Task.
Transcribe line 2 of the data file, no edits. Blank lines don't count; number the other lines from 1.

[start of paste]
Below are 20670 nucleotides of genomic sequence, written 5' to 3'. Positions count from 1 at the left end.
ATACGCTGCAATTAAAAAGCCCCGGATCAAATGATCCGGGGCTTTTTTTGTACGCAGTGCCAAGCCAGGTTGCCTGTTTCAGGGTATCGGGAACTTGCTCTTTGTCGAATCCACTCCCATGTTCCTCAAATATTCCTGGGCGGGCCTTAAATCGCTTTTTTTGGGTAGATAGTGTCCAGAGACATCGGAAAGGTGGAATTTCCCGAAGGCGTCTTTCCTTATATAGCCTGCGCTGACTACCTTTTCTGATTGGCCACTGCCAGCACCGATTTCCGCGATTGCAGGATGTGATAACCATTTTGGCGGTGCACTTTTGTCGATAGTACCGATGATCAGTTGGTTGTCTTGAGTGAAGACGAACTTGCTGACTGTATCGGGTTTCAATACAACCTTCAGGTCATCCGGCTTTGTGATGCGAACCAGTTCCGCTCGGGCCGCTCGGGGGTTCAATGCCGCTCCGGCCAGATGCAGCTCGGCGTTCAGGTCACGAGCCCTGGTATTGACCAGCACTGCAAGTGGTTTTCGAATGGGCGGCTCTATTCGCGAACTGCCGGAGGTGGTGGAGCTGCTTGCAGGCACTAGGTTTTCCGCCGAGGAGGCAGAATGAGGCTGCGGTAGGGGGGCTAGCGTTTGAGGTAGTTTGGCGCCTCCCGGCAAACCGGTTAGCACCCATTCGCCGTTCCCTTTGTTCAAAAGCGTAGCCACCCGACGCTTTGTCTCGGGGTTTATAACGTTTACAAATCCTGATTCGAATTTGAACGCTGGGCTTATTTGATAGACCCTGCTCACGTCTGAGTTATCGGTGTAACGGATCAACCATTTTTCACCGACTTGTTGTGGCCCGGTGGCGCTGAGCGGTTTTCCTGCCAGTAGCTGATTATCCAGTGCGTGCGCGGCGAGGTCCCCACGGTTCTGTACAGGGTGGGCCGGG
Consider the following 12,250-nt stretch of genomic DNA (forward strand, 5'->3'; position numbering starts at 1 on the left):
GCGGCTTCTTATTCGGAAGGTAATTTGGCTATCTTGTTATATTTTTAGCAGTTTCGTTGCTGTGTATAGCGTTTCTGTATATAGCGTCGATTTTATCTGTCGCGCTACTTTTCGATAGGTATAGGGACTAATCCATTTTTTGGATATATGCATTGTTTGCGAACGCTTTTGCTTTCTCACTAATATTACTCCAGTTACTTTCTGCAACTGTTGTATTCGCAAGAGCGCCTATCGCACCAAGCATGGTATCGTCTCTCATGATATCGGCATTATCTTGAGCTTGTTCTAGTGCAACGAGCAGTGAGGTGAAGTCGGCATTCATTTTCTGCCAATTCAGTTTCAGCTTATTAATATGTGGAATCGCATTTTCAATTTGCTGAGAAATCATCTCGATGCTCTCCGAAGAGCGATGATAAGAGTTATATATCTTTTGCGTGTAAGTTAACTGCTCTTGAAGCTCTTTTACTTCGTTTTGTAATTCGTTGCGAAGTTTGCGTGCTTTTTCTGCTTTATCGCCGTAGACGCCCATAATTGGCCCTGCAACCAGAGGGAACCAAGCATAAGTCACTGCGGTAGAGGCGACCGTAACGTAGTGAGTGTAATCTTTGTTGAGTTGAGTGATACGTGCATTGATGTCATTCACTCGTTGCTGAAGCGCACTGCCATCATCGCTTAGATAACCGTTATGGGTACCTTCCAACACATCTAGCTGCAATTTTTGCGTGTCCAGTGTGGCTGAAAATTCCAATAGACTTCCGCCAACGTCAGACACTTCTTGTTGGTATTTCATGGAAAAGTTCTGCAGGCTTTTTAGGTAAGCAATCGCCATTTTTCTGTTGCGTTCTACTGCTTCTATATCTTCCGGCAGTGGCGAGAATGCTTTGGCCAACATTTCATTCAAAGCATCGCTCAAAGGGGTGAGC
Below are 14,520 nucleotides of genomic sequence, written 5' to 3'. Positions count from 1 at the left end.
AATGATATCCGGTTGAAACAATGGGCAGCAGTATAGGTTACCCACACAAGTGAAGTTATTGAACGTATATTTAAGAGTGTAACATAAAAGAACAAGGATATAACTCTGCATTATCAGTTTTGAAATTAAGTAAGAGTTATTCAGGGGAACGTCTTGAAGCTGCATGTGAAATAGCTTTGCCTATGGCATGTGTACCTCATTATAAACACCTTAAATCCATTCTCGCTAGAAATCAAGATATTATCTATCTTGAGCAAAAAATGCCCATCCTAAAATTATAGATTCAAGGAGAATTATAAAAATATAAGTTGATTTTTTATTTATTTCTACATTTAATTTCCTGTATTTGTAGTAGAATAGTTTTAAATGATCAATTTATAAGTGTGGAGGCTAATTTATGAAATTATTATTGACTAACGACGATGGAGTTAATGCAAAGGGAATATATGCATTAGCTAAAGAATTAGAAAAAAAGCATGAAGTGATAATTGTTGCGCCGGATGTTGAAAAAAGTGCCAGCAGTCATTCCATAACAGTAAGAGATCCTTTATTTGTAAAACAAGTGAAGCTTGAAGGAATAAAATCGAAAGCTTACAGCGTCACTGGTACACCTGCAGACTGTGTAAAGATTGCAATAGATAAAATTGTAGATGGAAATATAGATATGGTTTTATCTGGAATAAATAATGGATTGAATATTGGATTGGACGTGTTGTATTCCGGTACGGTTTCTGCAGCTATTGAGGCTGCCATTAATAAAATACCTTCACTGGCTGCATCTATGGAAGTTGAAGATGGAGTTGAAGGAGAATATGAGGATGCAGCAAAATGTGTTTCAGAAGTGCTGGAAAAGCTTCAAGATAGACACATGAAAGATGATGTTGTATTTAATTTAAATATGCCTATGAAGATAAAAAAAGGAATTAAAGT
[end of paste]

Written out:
ATACGCTGCAATTAAAAAGCCCCGGATCAAATGATCCGGGGCTTTTTTTGTACGCAGTGCCAAGCCAGGTTGCCTGTTTCAGGGTATCGGGAACTTGCTCTTTGTCGAATCCACTCCCATGTTCCTCAAATATTCCTGGGCGGGCCTTAAATCGCTTTTTTTGGGTAGATAGTGTCCAGAGACATCGGAAAGGTGGAATTTCCCGAAGGCGTCTTTCCTTATATAGCCTGCGCTGACTACCTTTTCTGATTGGCCACTGCCAGCACCGATTTCCGCGATTGCAGGATGTGATAACCATTTTGGCGGTGCACTTTTGTCGATAGTACCGATGATCAGTTGGTTGTCTTGAGTGAAGACGAACTTGCTGACTGTATCGGGTTTCAATACAACCTTCAGGTCATCCGGCTTTGTGATGCGAACCAGTTCCGCTCGGGCCGCTCGGGGGTTCAATGCCGCTCCGGCCAGATGCAGCTCGGCGTTCAGGTCACGAGCCCTGGTATTGACCAGCACTGCAAGTGGTTTTCGAATGGGCGGCTCTATTCGCGAACTGCCGGAGGTGGTGGAGCTGCTTGCAGGCACTAGGTTTTCCGCCGAGGAGGCAGAATGAGGCTGCGGTAGGGGGGCTAGCGTTTGAGGTAGTTTGGCGCCTCCCGGCAAACCGGTTAGCACCCATTCGCCGTTCCCTTTGTTCAAAAGCGTAGCCACCCGACGCTTTGTCTCGGGGTTTATAACGTTTACAAATCCTGATTCGAATTTGAACGCTGGGCTTATTTGATAGACCCTGCTCACGTCTGAGTTATCGGTGTAACGGATCAACCATTTTTCACCGACTTGTTGTGGCCCGGTGGCGCTGAGCGGTTTTCCTGCCAGTAGCTGATTATCCAGTGCGTGCGCGGCGAGGTCCCCACGGTTCTGTACAGGGTGGGCCGGG